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The Justice Department's PC-Heavy Press Releases
by David J. Rusin • Jun 7, 2011 at 7:38 am
Recent U.S. Department of Justice press releases on terrorism-related indictments could have listed CAIR as a coauthor. The defensiveness, lecturing tones, and prostration before Islamist talking points reflect a government ever more obsessed with mollifying Muslims.
Consider a May 14 release announcing the indictment of six people in Florida and Pakistan for allegedly providing financial and other assistance to the Pakistani Taliban. After identifying two Floridians as imams, the text oddly notes that the "defendants are charged based on their provision of material support to terrorism, not on their religious beliefs or teachings." Who besides Islamists and those who swallow their victimhood narrative would assume otherwise?
FBI Special Agent in Charge John V. Gillies — or, more likely, the DoJ ghostwriter — then chimes in to "remind everyone that the Muslim and Arab-American members of our community should never be judged by the illegal activities of a few." Finally, U.S. Attorney Wifredo A. Ferrer further instructs Americans not to be haters:
A May 31 release follows the same pattern as it reports on two U.S.-based Iraqi nationals indicted for allegedly aiding and even directly participating in attacks on U.S. troops in Iraq.
First, FBI Special Agent in Charge Elizabeth A. Fries retails the overblown "backlash" meme: "Just as we vigorously investigate terrorism cases, the FBI will vigorously pursue anyone who targets Muslims or their places of worship for backlash-related threats or violence in the wake of these arrests." David J. Hale, U.S. attorney for the Western District of Kentucky, adds, "Let me be clear that this is not an indictment against a particular religious community or religion. Instead, this indictment charges two individuals with federal terrorism offenses." Yes, we get it already.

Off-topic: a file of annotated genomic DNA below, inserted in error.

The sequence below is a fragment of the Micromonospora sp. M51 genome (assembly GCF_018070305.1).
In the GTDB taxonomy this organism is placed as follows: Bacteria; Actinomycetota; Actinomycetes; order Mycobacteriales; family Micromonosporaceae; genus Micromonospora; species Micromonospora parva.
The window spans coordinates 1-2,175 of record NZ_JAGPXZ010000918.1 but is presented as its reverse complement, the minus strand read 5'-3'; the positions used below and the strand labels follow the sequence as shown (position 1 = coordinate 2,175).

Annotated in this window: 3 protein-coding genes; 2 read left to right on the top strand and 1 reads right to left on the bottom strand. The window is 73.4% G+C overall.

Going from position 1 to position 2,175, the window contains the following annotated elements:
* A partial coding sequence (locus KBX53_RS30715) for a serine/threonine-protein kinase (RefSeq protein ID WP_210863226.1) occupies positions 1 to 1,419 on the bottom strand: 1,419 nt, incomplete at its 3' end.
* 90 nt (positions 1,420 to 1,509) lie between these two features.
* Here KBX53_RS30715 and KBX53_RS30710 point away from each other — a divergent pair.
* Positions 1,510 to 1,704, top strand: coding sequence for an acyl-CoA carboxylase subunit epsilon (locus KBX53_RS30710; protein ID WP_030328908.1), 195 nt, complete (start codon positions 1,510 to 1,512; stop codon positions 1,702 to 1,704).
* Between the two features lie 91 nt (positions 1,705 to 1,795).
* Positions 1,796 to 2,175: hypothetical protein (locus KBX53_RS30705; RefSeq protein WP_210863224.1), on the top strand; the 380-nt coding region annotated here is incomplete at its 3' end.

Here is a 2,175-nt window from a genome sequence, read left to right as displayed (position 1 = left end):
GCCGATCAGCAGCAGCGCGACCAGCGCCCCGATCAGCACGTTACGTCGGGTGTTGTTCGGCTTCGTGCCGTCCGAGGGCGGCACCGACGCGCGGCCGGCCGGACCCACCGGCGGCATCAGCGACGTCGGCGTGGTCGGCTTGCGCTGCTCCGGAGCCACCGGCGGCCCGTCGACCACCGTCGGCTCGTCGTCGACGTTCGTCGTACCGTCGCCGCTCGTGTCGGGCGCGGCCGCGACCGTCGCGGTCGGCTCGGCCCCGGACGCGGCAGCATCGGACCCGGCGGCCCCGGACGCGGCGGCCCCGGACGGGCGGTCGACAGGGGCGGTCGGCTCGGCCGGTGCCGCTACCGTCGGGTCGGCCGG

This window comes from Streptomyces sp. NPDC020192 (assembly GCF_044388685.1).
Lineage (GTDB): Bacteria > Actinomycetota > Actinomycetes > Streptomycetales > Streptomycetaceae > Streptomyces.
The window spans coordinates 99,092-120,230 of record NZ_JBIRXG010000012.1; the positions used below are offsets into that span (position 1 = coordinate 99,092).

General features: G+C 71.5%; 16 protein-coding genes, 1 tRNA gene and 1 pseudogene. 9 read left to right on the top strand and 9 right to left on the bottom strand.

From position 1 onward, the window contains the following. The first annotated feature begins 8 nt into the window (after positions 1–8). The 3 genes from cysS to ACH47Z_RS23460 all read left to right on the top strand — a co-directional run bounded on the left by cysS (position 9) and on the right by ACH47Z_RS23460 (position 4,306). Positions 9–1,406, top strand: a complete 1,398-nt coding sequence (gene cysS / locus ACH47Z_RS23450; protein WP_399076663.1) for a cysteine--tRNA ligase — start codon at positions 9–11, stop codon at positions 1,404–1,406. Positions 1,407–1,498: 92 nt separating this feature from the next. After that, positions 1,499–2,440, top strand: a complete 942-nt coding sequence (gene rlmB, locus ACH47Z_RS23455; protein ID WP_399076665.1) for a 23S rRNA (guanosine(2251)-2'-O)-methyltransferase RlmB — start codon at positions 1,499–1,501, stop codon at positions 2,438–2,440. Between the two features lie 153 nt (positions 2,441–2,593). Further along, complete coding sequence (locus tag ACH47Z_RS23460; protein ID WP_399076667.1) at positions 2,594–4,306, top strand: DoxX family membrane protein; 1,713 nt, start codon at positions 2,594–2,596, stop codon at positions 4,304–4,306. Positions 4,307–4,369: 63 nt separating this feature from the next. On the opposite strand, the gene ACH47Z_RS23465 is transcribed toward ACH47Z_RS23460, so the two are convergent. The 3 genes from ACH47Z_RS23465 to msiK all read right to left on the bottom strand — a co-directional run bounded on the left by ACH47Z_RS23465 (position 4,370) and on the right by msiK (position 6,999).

This specific manifestation of DoJ political correctness looks to be a new one; for example, press releases on domestic jihad plots that eyed the Washington, D.C., area, Portland, Oregon, and Catonsville, Maryland in late 2010 include no comparable passages. However, it is quite consistent with the DoJ's tendency to tiptoe around Islam. Recent embarrassments range from its video that trains male police officers to avoid speaking with Muslim women unless their husbands are present, to insider claims about the department having scuttled terror finance investigations that got too close to Islamic pressure groups such as CAIR.
In Eric Holder's DoJ, the scales of Lady Justice hang unbalanced. Preoccupation with not appearing biased against Muslims is nurturing bias in the opposite direction.